The Alcoholic Republic

The Alcoholic Republic : An American Tradition

3.66 (203 ratings by Goodreads)
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Description

Recreating America's first fifty intemperate years, when, from 1790 to 1840, Americans drank more alcoholic beverages per capita than at any other time in history, Rorabaugh examines some of the reasons why Americans drank so muchshow more

Product details

  • Paperback | 302 pages
  • 134.62 x 200.66 x 17.78mm | 272.15g
  • Oxford University Press Inc
  • New York, United States
  • English
  • illustrations, map
  • 0195029909
  • 9780195029901
  • 1,427,956

Review quote

"Rorabaugh has written a well thought out and intriguing social history of America's great alcoholic binge that occurred between 1790 and 1830, what he terms 'a key formative period' in our history....A pioneering work that illuminates a part of our heritage that can no longer be neglected in future studies of America's social fabric."--Journal of Psychohistory"A bold and frequently illuminating attempt to investigate the relationship of a single social custom to the central features of our historical experience....A book which always asks interesting questions and provides many provocative answers."--Reviews in American History"Great! The dual emphasis on common lifestyles and on reform, on qualitative and quantitative methods make it ideal for undergraduates."--Dan Woods, Ferrum College"Great! The dual emphasis on common lifestyles and on reform, on qualitative and quantitative methods make it ideal for undergrads."--Dan Woods, Ferrum College"This accessible monograph is grounded in a useful combination of social psychology and social history, providing undergraduates with an excellent example of how to use theory and evidence to elucidate an important and much-neglected episode in American history."--Simon Cordery, Monmouth College "Rorabaugh has written a well thought out and intriguing social history of America's great alcoholic binge that occurred between 1790 and 1830, what he terms 'a key formative period' in our history....A pioneering work that illuminates a part of our heritage that can no longer be neglected in future studies of America's social fabric."--Journal of Psychohistory "A bold and frequently illuminating attempt to investigate the relationship of a single social custom to the central features of our historical experience....A book which always asks interesting questions and provides many provocative answers."--Reviews in American History "Great! The dual emphasis on common lifestyles and on reform, on qualitative and quantitative methods make it ideal for undergraduates."--Dan Woods, Ferrum College "Great! The dual emphasis on common lifestyles and on reform, on qualitative and quantitative methods make it ideal for undergrads."--Dan Woods, Ferrum College "This accessible monograph is grounded in a useful combination of social psychology and social history, providing undergraduates with an excellent example of how to use theory and evidence to elucidate an important and much-neglected episode in American history."--Simon Cordery, Monmouth College "Rorabaugh has written a well thought out and intriguing social history of America's great alcoholic binge that occurred between 1790 and 1830, what he terms 'a key formative period' in our history....A pioneering work that illuminates a part of our heritage that can no longer be neglected in future studies of America's social fabric."--Journal of Psychohistory "A bold and frequently illuminating attempt to investigate the relationship of a single social custom to the central features of our historical experience....A book which always asks interesting questions and provides many provocative answers."--Reviews in American History "Great! The dual emphasis on common lifestyles and on reform, on qualitative and quantitative methods make it ideal for undergraduates."--Dan Woods, Ferrum College "Great! The dual emphasis on common lifestyles and on reform, on qualitative and quantitative methods make it ideal for undergrads."--Dan Woods, Ferrum College "This accessible monograph is grounded in a useful combination of social psychology and social history, providing undergraduates with an excellent example of how to use theory and evidence to elucidate an important and much-neglected episode in American history."--Simon Cordery, Monmouth College "Rorabaugh has written a well thought out and intriguing social history of America's great alcoholic binge that occurred between 1790 and 1830, what he terms 'a key formative period' in our history....A pioneering work that illuminates a part of our heritage that can no longer be neglected in futurestudies of America's social fabric."--Journal of Psychohistory"A bold and frequently illuminating attempt to investigate the relationship of a single social custom to the central features of our historical experience....A book which always asks interesting questions and provides many provocative answers."--Reviews in American History"Great! The dual emphasis on common lifestyles and on reform, on qualitative and quantitative methods make it ideal for undergraduates."--Dan Woods, Ferrum College"Great! The dual emphasis on common lifestyles and on reform, on qualitative and quantitative methods make it ideal for undergrads."--Dan Woods, Ferrum College"This accessible monograph is grounded in a useful combination of social psychology and social history, providing undergraduates with an excellent example of how to use theory and evidence to elucidate an important and much-neglected episode in American history."--Simon Cordery, Monmouth Collegeshow more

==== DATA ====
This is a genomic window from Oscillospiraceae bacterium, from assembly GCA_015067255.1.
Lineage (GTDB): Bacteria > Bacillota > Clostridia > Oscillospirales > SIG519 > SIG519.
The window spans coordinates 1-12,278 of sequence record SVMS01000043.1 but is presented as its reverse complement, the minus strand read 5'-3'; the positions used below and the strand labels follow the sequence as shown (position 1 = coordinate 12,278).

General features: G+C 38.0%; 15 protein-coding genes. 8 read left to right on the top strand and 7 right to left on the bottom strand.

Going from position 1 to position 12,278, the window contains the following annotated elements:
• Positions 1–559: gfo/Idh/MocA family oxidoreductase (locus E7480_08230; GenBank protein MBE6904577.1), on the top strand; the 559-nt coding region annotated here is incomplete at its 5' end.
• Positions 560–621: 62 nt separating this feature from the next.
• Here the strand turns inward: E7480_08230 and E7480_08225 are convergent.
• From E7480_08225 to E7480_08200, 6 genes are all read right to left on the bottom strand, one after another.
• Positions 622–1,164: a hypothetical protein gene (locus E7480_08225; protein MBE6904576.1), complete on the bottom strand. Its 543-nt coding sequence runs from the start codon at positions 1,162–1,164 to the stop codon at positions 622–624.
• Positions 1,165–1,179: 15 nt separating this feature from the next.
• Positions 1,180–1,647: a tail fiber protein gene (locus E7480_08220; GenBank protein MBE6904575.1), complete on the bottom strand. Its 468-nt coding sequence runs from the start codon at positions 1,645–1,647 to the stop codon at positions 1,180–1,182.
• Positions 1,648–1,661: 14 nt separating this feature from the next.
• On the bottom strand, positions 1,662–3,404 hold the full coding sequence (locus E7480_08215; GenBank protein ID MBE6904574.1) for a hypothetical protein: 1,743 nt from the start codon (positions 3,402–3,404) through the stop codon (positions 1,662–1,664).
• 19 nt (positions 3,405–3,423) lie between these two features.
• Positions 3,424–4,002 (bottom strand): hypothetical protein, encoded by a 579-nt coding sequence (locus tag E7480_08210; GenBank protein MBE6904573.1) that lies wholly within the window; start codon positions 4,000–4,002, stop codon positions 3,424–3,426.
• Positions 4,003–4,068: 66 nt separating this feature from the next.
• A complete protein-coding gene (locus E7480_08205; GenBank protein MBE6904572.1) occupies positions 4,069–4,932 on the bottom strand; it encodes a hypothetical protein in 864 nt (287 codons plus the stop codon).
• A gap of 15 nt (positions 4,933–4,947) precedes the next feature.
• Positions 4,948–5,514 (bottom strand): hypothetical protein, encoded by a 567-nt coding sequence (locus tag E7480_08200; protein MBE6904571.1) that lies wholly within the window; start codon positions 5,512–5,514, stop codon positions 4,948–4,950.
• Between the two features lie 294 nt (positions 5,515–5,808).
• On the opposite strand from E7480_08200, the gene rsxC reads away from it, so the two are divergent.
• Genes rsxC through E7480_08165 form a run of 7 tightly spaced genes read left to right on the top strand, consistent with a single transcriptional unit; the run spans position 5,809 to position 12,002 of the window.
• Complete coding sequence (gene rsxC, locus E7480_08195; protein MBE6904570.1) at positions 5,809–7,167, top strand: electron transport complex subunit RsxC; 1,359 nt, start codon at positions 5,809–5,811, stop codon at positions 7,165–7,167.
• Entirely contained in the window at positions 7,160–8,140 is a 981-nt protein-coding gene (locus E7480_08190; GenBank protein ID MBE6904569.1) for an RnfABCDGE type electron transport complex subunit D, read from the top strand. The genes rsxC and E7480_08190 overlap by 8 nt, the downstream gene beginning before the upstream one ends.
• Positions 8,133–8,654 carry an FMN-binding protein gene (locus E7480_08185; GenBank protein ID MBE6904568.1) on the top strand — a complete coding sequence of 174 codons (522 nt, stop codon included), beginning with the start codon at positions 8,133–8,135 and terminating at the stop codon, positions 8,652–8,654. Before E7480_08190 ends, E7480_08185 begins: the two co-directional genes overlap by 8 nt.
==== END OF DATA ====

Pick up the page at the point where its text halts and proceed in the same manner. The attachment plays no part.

Rating details

203 ratings
3.66 out of 5 stars
5 17% (35)
4 43% (87)
3 32% (64)
2 6% (12)
1 2% (5)
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